The New International Encyclopædia/Dover, Strait of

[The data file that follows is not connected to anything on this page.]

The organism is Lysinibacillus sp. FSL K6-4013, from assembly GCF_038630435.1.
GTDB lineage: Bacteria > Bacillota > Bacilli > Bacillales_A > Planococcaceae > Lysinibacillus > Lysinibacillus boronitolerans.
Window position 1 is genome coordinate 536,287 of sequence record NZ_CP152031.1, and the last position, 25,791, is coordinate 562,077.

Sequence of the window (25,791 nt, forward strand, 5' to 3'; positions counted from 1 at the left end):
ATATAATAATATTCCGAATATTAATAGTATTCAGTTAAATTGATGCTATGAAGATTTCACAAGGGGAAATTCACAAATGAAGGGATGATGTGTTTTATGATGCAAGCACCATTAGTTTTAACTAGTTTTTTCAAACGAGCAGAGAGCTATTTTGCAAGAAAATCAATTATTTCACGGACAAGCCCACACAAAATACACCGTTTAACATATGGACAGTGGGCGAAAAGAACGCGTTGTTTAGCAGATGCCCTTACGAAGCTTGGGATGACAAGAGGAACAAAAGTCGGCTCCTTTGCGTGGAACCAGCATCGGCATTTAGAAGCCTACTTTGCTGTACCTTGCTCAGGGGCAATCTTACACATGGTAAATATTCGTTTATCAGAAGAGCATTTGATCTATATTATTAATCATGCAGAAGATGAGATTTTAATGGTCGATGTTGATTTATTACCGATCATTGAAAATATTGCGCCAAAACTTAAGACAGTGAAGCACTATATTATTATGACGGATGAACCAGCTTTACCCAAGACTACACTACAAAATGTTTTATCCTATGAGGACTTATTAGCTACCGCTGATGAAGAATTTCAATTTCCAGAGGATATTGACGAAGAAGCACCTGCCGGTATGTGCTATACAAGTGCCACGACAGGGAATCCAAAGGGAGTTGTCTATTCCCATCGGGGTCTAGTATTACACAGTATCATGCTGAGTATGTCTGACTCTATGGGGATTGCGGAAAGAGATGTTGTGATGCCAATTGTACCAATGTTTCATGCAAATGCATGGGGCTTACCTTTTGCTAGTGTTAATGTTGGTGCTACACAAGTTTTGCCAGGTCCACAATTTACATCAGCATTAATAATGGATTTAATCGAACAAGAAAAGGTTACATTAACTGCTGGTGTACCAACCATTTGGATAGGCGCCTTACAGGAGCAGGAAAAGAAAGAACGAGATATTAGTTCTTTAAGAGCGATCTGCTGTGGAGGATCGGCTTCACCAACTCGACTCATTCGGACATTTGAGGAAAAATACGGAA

DOVER, Strait of. A strait separating England from France, and connecting the English Channel with the North Sea (Map: England, H 6). On the English coast its limits are defined by the promontories of Dungeness and South Foreland, and on the French coast it extends from Cape Gris-Nez to Calais. It is 20 to 27 miles wide and 1 to 20 fathoms deep. The Ridge Shoals near the middle of the strait are over 8 miles long, and have a depth of 10 to 24 feet. Both the English and French shores are formed by chalk cliffs. The strait has been carefully surveyed by engineers with a view to bridging or tunneling it. There is great opposition in England, on military grounds, against the construction of a tunnel. It is, perhaps, the most frequented maritime route in the world. Captain Webb, of the British mercantile navy, in August, 1875, swam the strait in 21¾ hours.